The birch tree in my backyard doesn’t look too impressive. It’s not old, nor is it large. In fact, it’s even missing its third trunk, which broke years ago during a tremendous spring storm. But to me it is special. It reminds me of the canoe country of northeastern Minnesota, which has been my home away from home for most of my life.
This birch in my backyard is no less wild than the birches I have seen in the wilderness. When I look at it, I can almost see rolling waters and rugged shores, almost hear the mournful cries of loons.
We often draw hard and fast distinctions between wild things and domestic, romanticizing wildness and contrasting it to our own everyday experience. But “wild” does not mean free of human contact–as if humans are inherently unnatural!
And if you insist on that definition, then I would say there is no longer any such thing on earth as wildness, for there is no place left in the world that is untouched by humans. Even the seldom visited locations of the world are affected by global pollution and by the climatic changes we are causing.
I remember nights in the Boundary Waters Canoe Area Wilderness, gazing up at the stunning Milky Way, when my reverie was interrupted by the tiny white dot of a satellite silently slipping through the darkness. Was that the end of wildness for those nights? No, just a momentary distraction from my stargazing.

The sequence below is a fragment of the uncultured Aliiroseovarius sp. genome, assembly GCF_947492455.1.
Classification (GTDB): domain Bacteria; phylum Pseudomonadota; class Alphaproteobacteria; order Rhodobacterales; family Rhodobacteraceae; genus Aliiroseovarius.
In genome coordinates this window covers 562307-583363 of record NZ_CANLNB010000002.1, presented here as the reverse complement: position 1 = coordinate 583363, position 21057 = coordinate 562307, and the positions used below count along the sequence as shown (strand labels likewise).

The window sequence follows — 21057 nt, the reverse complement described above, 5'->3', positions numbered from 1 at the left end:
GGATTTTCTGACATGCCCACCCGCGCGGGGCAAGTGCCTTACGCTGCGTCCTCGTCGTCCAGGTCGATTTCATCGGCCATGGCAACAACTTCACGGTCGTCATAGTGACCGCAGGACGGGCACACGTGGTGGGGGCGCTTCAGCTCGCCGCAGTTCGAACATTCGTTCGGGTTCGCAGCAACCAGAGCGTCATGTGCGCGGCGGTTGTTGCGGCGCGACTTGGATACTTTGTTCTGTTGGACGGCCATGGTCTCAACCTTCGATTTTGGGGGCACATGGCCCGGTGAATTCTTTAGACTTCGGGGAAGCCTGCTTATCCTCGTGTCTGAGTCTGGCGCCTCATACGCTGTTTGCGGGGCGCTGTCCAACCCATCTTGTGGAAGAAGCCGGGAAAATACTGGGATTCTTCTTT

the wildness in our midst
This birch tree in my backyard lives in the same way as birches in the canoe country wilderness. It has more pollution to deal with, certainly, but that does not keep it from staying true to its essential nature. Whether its seeds take root in the heart of a great city or deep in the wilderness, it is and always will be itself.
The world teaches us to distrust our essential nature. It conditions us to distrust our very selves and to seek meaning and purpose primarily through productivity and consumption. We are valued not for our being, but for our doing
And we wonder why we are restless; we wonder why we don’t feel satisfied.
We have allowed ourselves to become so domesticated, in a sense, that we find it hard even to recognize the presence of wildness in our midst.
Wildness lives where you do. Not only in your neighborhood. Not only in your yard.
It is in you.
To learn this, accept this, and follow its implications is to become your true self.
Any birch tree could tell you that.
Photo: The birch tree in my backyard.
This post best fits in the gold part of the singing wilderness spiritual road map, because it relates to truth.